CBRNe – Chemical, Biological, Radiological and Nuclear incidents

NHS England, Public Health England and the Health Protection Agency have produced several very useful resources for us to use – BUT First.

Remove – Remove – Remove

Basics

Contacts

  • Health Protection Agency Teams – HERE
    • West Yorkshire
      • In hours: 0113 386 0300
      • Out of hours: 114 304 9843
  • ECOSA (Emergency Coordinated Scientific Advice System) – 0300 3033 493

  • UK NPIS – 0344 892 0111

Guides

Nerve Agent (Organophosphate)

  • HIGHLY TOXIC chemical warfare agents: small drop on skin can be FATAL
  • Cause death by RESPIRATORY ARREST due to CNS depression and muscle paralysis by same mechanism as organophosphorus insecticides
  • Absorbed through skin (through clothing) and eyes, by inhalation, or by ingestion
  • RAPID DRY DECONTAMINATION is essential following SKIN EXPOSURE; secondary cases can follow exposure to inadequately decontaminated primary cases
  • Clinical effects depend on agent, on dose, duration and route of exposure
  • Local effects are immediate
  • SPECIFIC ANTIDOTES AVAILABLE AND CAN BE LIFE SAVING IF ADMINISTERED PROMPTLY
  • Seek Immediate expert advice/support from:
    • ECOSA (Emergency Coordinated Scientific Advice System)
    • NPIS (National Poisons Information Service)
  • Always treat as a deliberate release – Contact Police

Staff Saftey (PHE Advice)

  • PPE (gowns, visors and two pairs of nitrile gloves) is adequate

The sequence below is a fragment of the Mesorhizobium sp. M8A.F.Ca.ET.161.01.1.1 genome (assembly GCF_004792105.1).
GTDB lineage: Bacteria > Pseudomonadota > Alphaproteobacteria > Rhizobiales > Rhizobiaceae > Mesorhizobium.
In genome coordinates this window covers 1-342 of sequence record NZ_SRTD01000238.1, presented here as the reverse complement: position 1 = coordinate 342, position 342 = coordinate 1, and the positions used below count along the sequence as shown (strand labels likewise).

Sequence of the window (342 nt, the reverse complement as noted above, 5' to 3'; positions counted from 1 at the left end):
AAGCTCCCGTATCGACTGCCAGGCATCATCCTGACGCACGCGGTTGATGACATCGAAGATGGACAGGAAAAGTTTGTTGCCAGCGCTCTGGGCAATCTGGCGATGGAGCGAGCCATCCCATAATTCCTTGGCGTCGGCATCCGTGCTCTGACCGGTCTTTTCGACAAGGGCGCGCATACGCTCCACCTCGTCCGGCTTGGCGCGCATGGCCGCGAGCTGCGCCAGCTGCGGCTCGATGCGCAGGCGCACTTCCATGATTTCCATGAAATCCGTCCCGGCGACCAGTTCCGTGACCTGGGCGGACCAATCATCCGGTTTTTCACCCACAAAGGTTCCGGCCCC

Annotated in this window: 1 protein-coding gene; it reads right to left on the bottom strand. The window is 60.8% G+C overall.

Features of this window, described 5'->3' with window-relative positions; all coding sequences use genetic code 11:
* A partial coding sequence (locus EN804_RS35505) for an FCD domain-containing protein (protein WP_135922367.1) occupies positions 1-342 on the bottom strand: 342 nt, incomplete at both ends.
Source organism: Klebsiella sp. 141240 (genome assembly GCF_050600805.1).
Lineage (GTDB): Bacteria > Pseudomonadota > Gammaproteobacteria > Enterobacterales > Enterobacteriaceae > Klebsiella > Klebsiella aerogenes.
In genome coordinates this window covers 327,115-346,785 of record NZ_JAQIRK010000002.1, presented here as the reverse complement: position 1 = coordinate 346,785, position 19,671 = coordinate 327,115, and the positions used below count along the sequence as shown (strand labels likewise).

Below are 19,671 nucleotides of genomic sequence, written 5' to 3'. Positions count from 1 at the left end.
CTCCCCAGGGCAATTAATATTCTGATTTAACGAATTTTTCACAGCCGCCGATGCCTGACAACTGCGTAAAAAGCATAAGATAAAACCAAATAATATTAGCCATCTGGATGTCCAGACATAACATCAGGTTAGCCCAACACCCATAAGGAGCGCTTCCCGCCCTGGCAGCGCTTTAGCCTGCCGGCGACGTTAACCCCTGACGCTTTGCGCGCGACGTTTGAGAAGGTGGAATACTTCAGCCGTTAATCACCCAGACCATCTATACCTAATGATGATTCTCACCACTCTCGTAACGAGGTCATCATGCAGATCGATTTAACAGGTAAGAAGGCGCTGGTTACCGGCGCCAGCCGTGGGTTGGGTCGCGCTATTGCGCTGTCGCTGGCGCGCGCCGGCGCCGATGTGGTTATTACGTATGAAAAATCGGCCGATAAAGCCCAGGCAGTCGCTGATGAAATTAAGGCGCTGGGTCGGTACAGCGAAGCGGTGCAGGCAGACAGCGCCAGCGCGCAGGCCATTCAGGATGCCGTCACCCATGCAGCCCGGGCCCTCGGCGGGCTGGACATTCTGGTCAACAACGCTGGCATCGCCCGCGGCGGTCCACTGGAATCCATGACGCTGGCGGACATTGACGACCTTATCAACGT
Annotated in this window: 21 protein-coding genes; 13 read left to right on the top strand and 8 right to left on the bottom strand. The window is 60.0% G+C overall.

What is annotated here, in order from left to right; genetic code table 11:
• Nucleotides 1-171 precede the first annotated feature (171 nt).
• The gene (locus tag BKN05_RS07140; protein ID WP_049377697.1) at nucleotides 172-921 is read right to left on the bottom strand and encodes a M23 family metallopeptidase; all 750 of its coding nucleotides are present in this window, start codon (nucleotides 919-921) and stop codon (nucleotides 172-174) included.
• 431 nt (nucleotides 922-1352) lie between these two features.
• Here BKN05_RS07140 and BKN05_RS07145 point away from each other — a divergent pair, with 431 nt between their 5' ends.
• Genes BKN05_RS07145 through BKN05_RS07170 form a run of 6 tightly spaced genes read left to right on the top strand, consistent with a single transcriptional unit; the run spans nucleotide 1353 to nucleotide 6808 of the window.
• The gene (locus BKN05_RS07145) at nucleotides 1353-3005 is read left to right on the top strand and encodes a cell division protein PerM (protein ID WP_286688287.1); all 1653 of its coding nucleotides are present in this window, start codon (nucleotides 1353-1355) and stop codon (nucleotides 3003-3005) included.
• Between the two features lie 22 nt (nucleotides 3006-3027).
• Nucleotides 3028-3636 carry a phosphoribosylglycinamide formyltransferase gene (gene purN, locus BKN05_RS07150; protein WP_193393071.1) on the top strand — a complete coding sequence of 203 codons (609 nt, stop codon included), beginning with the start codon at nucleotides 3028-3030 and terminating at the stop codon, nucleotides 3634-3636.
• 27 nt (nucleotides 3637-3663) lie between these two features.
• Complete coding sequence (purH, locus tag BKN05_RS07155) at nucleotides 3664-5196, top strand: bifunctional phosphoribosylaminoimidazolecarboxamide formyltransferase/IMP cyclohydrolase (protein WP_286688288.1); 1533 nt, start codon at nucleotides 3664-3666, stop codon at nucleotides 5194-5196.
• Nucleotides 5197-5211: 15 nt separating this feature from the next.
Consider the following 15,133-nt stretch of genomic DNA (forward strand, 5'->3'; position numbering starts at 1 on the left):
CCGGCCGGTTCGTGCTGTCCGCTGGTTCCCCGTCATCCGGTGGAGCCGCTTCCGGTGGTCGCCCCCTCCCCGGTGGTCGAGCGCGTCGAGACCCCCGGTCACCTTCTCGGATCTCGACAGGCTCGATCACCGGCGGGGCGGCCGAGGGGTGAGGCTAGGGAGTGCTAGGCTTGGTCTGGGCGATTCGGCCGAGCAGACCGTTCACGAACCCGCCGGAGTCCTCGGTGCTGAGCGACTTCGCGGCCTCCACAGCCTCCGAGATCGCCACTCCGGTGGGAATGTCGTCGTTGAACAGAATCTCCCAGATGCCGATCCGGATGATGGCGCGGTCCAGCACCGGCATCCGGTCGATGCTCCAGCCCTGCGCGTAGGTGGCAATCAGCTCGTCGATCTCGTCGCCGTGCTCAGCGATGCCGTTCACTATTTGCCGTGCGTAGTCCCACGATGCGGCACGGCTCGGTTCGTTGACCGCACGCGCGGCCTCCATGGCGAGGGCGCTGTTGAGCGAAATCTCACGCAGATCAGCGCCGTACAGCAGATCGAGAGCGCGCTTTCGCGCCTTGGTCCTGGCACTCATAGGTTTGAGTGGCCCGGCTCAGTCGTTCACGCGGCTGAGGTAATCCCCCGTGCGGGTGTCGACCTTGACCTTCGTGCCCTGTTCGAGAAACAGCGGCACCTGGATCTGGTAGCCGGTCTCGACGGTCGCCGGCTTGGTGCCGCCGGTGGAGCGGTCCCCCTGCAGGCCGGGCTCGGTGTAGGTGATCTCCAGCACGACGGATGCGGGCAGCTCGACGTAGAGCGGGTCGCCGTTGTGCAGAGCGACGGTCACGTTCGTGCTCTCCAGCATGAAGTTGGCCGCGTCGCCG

• It is not necessary to invoke lock down procedures in this situation
  • Ideally care should be provided in a single person room – where clothing and clinical waste can be secured safely for later disposal
  • Primary decontamination of a patient is achieved by removal and double bagging of their clothing
  • When time allows decontamination using a careful wash of the patient’s skin using soap / detergent and water is desirable using standard NHS PPE (gowns, visors and two pairs of nitrile gloves)

Management

P1 (Severe): Unconscious, convulsions, respiratory distress, respiratory paralysis / arrest, profound bradycardia (< 40), cyanosis.

P2 (Moderate): Not walking. Excessive secretions, confusion, not obeying commands, wheezing, incontinence.

Atropine dose in <12yrs (PHE recommendation) – 50 – 75 microgram/kg

Consider Opiate toxicity

The most important differential diagnosis is suspected opiate overdose, and a trial of naloxone should be given initially PHE recommend:

Naloxone 12 years or over:

  • Initial dose of 400 micrograms
  • No response after 60 seconds, give a further 800 micrograms
  • No response after  60 seconds, repeat 800 micrograms
  • No response (after a total of 2 mg) give a further 2mg dose
  • Large doses (4mg) may be required in a seriously poisoned patient.

Naloxone Under 12 years of age:

  • Initial dose of 100 micrograms/kg (0.1mg/kg) up to a maximum of 2mg,
  • No response after 60 seconds give another 100micrograms/kg (0.1mg/kg)
  • Repeat until a satisfactory response has been obtained or a maximum of 2mg has been given.

 

 

 

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